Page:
We boarded the train at Paris Gare de Lyon. From the very beginning of this stretch of our journey – life seemed like a dream. The train pulled us past the most beautiful fields and villages, sheep and cows grazing here and there all along the way. Every so often the train would stop, people would stir, an incomprehensible announcement would go over the intercom (Je ne parle pas français) and we’d set off once more. About halfway through the scenery began to shift and grow, landscapes rising like ocean waves when a storm approaches. The hills rose and morphed until we were surrounded by imposing mountains. It was then that we found ourselves in Annecy, France, a small town nestled around a crystal clear lake and watched over by the French Alps.
It was certainly a less urban destination than bustling Paris, where we had spent the last 10 days. But it was a stunning backdrop for street photography and my husband and I were eager to hit the streets, cameras in hand. Our generous hosts were good friends of my husband’s and in no time good friends of mine as well. Each day they filled our stomachs with the finest French cheeses and wines and took us to see the more noteworthy areas of their picturesque city. My favorite moments included a walk through the city’s “Little Venice”, a drive around the circumference of Annecy’s lake followed by the picnic of my dreams nestled under the branches of a shade tree, a short hike in the nearby forest whose beauty left me breathless, and evenings spent gathered around a table with new local friends sharing a bottle of wine (or two), talking, laughing and straining to decipher as much French as I possible could. But there is another afternoon that will always come to mind when I think of Annecy.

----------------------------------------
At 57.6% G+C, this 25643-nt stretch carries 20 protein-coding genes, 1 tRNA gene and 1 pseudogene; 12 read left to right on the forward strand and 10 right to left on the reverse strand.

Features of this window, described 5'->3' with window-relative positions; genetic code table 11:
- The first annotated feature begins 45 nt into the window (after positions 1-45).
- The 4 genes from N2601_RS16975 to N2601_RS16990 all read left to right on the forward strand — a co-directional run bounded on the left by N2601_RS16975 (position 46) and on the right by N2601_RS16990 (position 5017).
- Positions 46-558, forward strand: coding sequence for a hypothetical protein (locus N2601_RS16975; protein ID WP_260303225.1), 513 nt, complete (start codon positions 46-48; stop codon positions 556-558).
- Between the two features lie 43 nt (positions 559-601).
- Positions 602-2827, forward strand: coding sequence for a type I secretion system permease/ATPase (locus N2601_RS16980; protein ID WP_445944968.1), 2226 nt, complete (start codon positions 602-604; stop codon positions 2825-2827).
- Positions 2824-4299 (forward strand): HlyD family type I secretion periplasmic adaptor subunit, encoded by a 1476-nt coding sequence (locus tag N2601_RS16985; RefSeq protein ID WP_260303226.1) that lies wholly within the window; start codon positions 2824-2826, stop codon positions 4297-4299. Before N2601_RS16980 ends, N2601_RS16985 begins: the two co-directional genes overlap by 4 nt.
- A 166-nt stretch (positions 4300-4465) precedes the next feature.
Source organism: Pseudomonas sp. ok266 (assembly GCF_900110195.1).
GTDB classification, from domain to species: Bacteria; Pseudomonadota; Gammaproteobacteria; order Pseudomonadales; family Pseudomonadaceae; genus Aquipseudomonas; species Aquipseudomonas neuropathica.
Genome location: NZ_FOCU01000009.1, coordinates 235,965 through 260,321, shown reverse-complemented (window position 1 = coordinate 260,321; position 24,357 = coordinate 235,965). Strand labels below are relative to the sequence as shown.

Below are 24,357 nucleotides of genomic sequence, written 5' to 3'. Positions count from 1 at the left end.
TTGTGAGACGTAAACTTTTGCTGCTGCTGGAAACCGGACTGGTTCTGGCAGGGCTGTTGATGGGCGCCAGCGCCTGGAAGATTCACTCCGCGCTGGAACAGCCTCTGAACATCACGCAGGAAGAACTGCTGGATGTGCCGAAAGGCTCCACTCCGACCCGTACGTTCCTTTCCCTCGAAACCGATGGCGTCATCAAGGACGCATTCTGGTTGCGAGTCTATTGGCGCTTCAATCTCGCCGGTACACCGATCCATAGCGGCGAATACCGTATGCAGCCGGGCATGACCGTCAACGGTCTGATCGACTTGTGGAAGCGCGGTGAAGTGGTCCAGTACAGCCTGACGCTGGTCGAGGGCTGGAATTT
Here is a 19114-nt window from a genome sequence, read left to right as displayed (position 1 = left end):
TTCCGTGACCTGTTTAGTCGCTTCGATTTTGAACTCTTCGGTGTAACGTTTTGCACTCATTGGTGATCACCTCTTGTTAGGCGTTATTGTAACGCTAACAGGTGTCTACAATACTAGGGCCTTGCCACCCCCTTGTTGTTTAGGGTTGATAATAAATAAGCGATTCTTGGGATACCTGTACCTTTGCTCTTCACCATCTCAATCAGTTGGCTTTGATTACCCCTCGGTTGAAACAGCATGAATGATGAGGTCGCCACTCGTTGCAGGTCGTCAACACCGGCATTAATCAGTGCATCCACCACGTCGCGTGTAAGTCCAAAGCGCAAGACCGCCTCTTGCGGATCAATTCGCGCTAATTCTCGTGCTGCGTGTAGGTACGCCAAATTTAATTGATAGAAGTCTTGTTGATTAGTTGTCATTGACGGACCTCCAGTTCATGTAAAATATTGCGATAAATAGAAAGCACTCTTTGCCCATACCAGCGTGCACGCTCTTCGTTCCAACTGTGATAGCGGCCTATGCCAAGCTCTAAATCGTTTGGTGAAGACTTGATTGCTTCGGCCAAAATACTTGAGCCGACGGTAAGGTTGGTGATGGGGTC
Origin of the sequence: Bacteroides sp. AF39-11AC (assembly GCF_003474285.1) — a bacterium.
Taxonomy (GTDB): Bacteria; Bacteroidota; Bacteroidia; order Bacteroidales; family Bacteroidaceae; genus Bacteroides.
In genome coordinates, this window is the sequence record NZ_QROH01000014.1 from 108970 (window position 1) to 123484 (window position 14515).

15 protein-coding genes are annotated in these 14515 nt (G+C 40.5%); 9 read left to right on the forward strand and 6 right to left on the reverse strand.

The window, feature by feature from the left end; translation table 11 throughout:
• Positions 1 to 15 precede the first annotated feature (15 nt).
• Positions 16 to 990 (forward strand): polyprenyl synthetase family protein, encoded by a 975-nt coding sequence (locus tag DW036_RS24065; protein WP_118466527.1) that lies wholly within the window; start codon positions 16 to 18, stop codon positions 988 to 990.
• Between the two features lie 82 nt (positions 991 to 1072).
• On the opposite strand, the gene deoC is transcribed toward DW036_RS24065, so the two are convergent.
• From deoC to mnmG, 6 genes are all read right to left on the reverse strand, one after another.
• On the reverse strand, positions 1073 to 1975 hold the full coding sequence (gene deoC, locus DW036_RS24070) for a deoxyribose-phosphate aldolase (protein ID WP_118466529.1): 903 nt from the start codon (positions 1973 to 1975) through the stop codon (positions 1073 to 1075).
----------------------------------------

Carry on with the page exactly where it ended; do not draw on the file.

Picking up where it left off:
It started out when our hosts told us they wanted to take us to L’Edelweiss, a well-known restaurant in the area to have fondue. We drove up into the mountains and parked outside of the place, which was situated at 1,200 meters above sea level and perched right on the mountainside with the most spectacular view of Lake Annecy. Before we ate however, the couple wanted to show us something, so we began to hike even farther up the mountain. Here you could appreciate the French Alps in all their glory – immense, majestic, imposing and dotted by herds of cattle wearing cowbells, which made for the most wonderful background “music”. The hike was short but strenuous as we moved up a steep incline to make it to the peak of the mountain. We soaked up the views and shot some beautiful landscape images, but as we reached the mountain top, we found something that would become one of my favorite photo series from our entire trip.
Early into our hike, there was an unmanned booth advertising “Tandem Flights”. The English description said this:
“Very easy, without an apprenticeship, everybody can discover paragliding by doing a maiden flight in complete serenity, with a qualified paragliding instructor.
“In twos, you in the front and the instructor behind. A few meters to run down the hill and you take off. To land, it is even easier.
“Professionals ensuring your dreams. All instructors speak English. The major risk is you will be addicted!!! Enjoy the flight with the Best Team.”